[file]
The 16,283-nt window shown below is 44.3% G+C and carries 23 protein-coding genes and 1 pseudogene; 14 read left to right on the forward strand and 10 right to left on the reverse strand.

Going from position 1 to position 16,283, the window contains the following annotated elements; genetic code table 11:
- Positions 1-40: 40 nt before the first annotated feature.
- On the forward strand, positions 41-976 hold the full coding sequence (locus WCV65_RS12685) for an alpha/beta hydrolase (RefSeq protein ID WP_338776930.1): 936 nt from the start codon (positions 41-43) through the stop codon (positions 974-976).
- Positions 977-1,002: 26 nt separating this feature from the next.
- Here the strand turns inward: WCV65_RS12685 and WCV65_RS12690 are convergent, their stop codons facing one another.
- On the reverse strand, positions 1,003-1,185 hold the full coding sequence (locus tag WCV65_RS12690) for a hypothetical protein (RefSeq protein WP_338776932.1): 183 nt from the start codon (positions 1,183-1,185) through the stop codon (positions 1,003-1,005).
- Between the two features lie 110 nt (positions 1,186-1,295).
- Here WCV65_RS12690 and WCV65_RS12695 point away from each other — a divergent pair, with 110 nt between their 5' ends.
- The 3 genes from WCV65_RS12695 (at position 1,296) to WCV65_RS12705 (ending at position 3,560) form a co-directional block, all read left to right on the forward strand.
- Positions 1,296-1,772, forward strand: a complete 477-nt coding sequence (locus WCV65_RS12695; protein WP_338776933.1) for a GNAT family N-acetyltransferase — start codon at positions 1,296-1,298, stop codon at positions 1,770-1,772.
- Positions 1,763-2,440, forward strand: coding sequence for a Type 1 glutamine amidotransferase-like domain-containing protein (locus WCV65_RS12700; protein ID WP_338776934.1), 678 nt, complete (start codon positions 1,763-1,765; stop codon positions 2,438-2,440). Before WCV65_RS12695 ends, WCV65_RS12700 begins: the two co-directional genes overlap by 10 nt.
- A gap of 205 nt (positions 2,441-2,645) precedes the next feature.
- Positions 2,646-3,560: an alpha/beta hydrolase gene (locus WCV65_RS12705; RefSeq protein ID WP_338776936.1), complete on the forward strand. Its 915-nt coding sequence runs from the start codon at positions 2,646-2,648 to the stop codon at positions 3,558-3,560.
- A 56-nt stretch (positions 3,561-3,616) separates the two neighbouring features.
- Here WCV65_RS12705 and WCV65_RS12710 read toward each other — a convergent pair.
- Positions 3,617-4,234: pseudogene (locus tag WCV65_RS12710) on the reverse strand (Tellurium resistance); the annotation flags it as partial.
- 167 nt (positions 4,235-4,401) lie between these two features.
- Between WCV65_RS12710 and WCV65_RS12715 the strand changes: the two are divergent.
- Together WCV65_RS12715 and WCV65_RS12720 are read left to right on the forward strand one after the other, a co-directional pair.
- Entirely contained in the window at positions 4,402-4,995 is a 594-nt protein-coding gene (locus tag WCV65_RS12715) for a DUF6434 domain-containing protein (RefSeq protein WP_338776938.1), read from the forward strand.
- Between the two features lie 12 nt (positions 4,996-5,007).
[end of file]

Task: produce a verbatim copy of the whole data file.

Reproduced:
The 16,283-nt window shown below is 44.3% G+C and carries 23 protein-coding genes and 1 pseudogene; 14 read left to right on the forward strand and 10 right to left on the reverse strand.

Going from position 1 to position 16,283, the window contains the following annotated elements; genetic code table 11:
- Positions 1-40: 40 nt before the first annotated feature.
- On the forward strand, positions 41-976 hold the full coding sequence (locus WCV65_RS12685) for an alpha/beta hydrolase (RefSeq protein ID WP_338776930.1): 936 nt from the start codon (positions 41-43) through the stop codon (positions 974-976).
- Positions 977-1,002: 26 nt separating this feature from the next.
- Here the strand turns inward: WCV65_RS12685 and WCV65_RS12690 are convergent, their stop codons facing one another.
- On the reverse strand, positions 1,003-1,185 hold the full coding sequence (locus tag WCV65_RS12690) for a hypothetical protein (RefSeq protein WP_338776932.1): 183 nt from the start codon (positions 1,183-1,185) through the stop codon (positions 1,003-1,005).
- Between the two features lie 110 nt (positions 1,186-1,295).
- Here WCV65_RS12690 and WCV65_RS12695 point away from each other — a divergent pair, with 110 nt between their 5' ends.
- The 3 genes from WCV65_RS12695 (at position 1,296) to WCV65_RS12705 (ending at position 3,560) form a co-directional block, all read left to right on the forward strand.
- Positions 1,296-1,772, forward strand: a complete 477-nt coding sequence (locus WCV65_RS12695; protein WP_338776933.1) for a GNAT family N-acetyltransferase — start codon at positions 1,296-1,298, stop codon at positions 1,770-1,772.
- Positions 1,763-2,440, forward strand: coding sequence for a Type 1 glutamine amidotransferase-like domain-containing protein (locus WCV65_RS12700; protein ID WP_338776934.1), 678 nt, complete (start codon positions 1,763-1,765; stop codon positions 2,438-2,440). Before WCV65_RS12695 ends, WCV65_RS12700 begins: the two co-directional genes overlap by 10 nt.
- A gap of 205 nt (positions 2,441-2,645) precedes the next feature.
- Positions 2,646-3,560: an alpha/beta hydrolase gene (locus WCV65_RS12705; RefSeq protein ID WP_338776936.1), complete on the forward strand. Its 915-nt coding sequence runs from the start codon at positions 2,646-2,648 to the stop codon at positions 3,558-3,560.
- A 56-nt stretch (positions 3,561-3,616) separates the two neighbouring features.
- Here WCV65_RS12705 and WCV65_RS12710 read toward each other — a convergent pair.
- Positions 3,617-4,234: pseudogene (locus tag WCV65_RS12710) on the reverse strand (Tellurium resistance); the annotation flags it as partial.
- 167 nt (positions 4,235-4,401) lie between these two features.
- Between WCV65_RS12710 and WCV65_RS12715 the strand changes: the two are divergent.
- Together WCV65_RS12715 and WCV65_RS12720 are read left to right on the forward strand one after the other, a co-directional pair.
- Entirely contained in the window at positions 4,402-4,995 is a 594-nt protein-coding gene (locus tag WCV65_RS12715) for a DUF6434 domain-containing protein (RefSeq protein WP_338776938.1), read from the forward strand.
- Between the two features lie 12 nt (positions 4,996-5,007).